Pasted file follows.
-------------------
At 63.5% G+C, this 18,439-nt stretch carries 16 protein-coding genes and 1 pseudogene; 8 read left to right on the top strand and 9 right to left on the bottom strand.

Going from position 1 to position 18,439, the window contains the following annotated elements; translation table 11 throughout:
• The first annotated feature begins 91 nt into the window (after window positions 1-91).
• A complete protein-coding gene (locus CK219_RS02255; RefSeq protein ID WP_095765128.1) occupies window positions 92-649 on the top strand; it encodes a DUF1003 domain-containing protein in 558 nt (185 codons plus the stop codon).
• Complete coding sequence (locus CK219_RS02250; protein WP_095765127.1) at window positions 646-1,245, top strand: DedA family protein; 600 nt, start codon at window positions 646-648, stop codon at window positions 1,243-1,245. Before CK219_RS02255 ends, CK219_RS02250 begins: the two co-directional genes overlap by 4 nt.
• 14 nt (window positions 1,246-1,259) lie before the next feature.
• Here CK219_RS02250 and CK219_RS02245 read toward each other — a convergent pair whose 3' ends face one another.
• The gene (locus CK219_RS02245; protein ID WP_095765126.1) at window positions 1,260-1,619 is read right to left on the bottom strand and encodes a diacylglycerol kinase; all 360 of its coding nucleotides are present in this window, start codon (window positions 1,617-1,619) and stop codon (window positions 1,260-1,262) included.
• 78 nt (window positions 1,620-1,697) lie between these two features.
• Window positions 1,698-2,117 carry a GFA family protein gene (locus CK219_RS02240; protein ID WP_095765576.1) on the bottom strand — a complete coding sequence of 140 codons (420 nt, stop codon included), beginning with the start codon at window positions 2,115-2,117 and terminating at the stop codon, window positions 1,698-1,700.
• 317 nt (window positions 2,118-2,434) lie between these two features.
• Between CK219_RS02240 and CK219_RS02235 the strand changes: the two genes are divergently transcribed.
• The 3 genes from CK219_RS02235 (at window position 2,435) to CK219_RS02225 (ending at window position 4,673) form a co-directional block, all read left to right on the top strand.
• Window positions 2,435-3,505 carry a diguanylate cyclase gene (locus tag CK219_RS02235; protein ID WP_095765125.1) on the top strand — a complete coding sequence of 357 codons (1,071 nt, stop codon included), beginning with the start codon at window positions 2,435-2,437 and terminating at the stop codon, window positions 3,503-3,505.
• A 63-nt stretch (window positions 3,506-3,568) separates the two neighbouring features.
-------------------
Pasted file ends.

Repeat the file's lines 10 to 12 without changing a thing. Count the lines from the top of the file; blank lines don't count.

• Window positions 1,698-2,117 carry a GFA family protein gene (locus CK219_RS02240; protein ID WP_095765576.1) on the bottom strand — a complete coding sequence of 140 codons (420 nt, stop codon included), beginning with the start codon at window positions 2,115-2,117 and terminating at the stop codon, window positions 1,698-1,700.
• 317 nt (window positions 2,118-2,434) lie between these two features.
• Between CK219_RS02240 and CK219_RS02235 the strand changes: the two genes are divergently transcribed.